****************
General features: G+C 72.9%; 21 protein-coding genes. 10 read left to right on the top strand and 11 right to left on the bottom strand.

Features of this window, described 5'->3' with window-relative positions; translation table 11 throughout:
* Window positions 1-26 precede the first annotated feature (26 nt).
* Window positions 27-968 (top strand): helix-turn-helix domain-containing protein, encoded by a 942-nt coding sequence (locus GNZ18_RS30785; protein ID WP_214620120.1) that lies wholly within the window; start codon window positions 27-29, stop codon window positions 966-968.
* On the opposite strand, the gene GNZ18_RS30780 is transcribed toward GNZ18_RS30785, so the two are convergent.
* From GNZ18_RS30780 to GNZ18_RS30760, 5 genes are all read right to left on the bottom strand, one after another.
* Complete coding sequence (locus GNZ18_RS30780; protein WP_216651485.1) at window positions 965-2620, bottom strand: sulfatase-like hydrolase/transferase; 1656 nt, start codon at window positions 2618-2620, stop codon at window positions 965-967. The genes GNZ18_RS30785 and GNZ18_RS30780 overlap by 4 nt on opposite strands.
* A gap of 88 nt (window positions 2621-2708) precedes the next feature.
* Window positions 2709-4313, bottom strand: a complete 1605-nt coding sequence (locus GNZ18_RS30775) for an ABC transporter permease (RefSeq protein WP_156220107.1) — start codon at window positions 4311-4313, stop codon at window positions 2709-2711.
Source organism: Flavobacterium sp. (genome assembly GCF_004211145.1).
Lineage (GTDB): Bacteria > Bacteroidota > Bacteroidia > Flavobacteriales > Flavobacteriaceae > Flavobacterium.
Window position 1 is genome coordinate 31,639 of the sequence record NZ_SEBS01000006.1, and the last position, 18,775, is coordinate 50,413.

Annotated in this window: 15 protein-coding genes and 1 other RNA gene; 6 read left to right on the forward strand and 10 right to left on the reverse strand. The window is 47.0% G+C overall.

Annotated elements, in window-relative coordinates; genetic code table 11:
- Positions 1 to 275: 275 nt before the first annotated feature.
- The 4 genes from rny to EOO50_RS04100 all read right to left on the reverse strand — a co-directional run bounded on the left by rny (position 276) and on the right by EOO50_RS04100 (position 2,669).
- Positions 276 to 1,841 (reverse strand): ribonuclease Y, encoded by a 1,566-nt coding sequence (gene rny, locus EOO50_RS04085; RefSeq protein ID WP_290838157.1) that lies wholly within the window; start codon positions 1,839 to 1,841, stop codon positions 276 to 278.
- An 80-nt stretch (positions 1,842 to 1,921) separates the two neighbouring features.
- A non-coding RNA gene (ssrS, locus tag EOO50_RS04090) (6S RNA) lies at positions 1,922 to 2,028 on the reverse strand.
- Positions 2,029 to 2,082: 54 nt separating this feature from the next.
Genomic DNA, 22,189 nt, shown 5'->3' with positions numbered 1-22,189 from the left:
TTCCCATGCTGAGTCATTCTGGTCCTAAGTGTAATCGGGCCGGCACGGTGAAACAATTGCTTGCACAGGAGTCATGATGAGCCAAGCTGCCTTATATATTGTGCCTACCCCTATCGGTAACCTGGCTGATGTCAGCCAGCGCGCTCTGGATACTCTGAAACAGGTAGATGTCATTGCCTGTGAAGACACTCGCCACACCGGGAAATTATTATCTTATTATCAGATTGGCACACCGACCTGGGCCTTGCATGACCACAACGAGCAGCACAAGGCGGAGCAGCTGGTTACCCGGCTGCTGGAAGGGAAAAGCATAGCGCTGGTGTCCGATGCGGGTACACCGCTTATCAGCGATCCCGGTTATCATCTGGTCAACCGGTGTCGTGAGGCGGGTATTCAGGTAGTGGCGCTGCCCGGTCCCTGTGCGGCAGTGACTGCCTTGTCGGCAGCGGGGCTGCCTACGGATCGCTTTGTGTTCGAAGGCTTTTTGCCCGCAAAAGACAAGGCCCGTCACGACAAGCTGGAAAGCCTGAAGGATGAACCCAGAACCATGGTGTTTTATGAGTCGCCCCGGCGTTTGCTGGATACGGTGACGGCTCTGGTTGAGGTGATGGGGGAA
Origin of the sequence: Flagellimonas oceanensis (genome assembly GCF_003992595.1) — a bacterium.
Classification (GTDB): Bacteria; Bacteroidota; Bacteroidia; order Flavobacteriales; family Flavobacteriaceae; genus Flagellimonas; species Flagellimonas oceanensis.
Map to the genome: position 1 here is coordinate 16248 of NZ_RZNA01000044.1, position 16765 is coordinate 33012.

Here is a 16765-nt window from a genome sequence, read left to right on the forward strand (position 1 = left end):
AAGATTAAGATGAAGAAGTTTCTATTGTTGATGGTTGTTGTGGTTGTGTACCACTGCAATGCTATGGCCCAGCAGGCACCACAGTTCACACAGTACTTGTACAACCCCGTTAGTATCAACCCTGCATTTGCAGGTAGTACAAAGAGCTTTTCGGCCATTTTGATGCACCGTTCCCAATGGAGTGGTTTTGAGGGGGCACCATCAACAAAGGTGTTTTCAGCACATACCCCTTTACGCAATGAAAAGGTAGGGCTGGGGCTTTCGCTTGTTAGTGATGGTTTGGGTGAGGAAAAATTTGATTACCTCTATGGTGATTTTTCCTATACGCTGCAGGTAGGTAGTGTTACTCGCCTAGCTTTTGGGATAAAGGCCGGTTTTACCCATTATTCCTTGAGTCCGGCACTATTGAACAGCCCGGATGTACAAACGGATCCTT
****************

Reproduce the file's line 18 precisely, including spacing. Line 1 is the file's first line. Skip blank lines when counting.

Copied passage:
- An 80-nt stretch (positions 1,842 to 1,921) separates the two neighbouring features.